The Origami Chair can fold to a completely flat form, which makes it ideal for stacking or storing solutions. When folded into the chair position it is incredibly rigid, supporting upwards of 150kg. The design uses many principles of thick rigid folding patterns, to obtain a geometry that is perfectly designed to enable the assembly to fold in a simple lifting movement. No complicated movements or excessive forces are needed to fold the chair from flat, and vice-versa.
The chair is constructed from laser cut aluminium, with a powder coat finish, and assembled with aluminium rivets. The hinging is performed by piano hinges riveted along all seams.
The Origami Chair was exhibited at the Gallery of Australian Design from December 2012 to February 2013.
If you are interested in this chair for yourself, it can be manufactured in short runs. Please contact me for more information.
Here is a gallery of images from the process of manufacturing this chair.
The Interlace Stool consists of two identical assembled pieces that interlock together to form a stool. They can interlock in two different orientations in order to create a low stool or a high stool depending on preference. The two halves interlock without the need for any latching mechanisms and transfer their load through each other to provide an incredible amount or support. By separating the two halves, they can be carried, stacked or stored away with ease.
The Interlace Stool is constructed from CNC routed marine grade White Birch Plywood and is coated in beeswax for protection from the elements and to highlight the natural beauty of the timber. The form takes cues from traditional Japanese furniture and motifs to provide a stylish yet casual appearance, but with an appropriate level of comfort.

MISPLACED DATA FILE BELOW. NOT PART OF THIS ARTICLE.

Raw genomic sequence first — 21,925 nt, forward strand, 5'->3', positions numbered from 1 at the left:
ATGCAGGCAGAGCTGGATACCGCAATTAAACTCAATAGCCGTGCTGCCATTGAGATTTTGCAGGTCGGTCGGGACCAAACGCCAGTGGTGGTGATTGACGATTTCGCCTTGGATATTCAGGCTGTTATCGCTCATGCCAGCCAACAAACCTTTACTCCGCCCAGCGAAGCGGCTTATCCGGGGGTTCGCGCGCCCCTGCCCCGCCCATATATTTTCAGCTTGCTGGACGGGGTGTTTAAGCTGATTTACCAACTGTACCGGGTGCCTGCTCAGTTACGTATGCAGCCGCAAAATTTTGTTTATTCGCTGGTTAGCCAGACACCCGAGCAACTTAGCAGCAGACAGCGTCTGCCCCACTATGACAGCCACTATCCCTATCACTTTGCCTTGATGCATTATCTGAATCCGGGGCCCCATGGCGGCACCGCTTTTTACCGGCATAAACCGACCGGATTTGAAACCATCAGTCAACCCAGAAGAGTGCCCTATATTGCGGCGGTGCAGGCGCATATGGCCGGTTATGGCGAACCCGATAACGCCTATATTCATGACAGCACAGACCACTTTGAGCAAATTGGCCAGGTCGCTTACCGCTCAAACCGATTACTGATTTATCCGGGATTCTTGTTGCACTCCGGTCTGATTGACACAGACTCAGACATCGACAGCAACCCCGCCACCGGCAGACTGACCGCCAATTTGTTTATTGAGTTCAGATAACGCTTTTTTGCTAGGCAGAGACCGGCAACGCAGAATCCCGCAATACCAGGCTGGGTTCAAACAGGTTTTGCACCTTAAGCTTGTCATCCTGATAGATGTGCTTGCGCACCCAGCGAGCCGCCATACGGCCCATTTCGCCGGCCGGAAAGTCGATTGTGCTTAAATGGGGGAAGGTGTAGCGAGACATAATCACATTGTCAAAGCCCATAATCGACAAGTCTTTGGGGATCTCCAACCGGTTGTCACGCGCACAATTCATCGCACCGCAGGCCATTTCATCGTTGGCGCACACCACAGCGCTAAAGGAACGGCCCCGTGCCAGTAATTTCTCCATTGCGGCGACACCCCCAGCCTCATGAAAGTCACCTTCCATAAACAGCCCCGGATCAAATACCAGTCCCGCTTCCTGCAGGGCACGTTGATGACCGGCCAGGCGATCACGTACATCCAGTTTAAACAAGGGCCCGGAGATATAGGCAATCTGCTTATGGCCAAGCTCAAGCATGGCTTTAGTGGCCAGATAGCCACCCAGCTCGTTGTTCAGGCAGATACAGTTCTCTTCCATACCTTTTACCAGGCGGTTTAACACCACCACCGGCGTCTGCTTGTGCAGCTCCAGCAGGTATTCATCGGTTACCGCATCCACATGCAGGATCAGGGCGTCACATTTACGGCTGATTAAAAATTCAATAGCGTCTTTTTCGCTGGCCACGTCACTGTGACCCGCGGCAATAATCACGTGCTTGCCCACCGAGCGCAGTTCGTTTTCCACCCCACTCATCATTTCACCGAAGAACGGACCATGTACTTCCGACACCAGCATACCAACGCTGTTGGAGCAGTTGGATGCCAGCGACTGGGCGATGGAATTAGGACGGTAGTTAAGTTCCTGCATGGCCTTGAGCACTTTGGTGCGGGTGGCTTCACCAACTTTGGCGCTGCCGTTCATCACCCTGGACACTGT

The Interlace Stool stool was displayed at the Brilliance exhibition at the Gallery of Australian Design in Canberra from December 2011 to February 2012. It has been selected to feature in the Workshopped 2012 exhibition from October 31 to November 10, as part of Sydney Design 2012.
Carbon Fibre Stool
The brief for this project was to design and build a product using composite materials, these primarily being fibre glass, carbon fibre, and Kevlar. The product should be uniquely designed to take full advantage of the benefits that the composite materials can offer, such as increased stiffness, incredible strength-to-weight ratio, free form moulding ability, etc.
This design is a casual chair/stool that is lightweight both physically and visually. It is intended to only provide enough support that is necessary to complete its function, and do away with any unneeded bulk. By stripping down everything except that which is absolutely necessary, the chair evolves a somewhat elemental responsibility. This plays nicely with the fact that the major structural material in the chair is the element of carbon; the chemical basis of all known life.
The chair is constructed from 8 layers of carbon fibre fabric (of varying weights and weaves) and features a central foam core which creates a monocoque structure. The outer convex surface is entirely flat from side to side, whilst the inner concave surface is thicker in the center (15 mm) and tapers towards the edges (4 mm). This means that from almost any angle of view, the chair appears to be only 4mm thick, assisting the goal of a visually lightweight appearance.There are four layers of carbon on each side of the central foam core and all 8 layers are bonded around the entire perimeter of the chair. This means that any load applied to the chair will be directed and spread throughout the perimeter of the chair to resist failures. An aluminium handle is set inside the foam core at the front to allow for easy moving and lifting, and contrasts perfectly against the black of the carbon.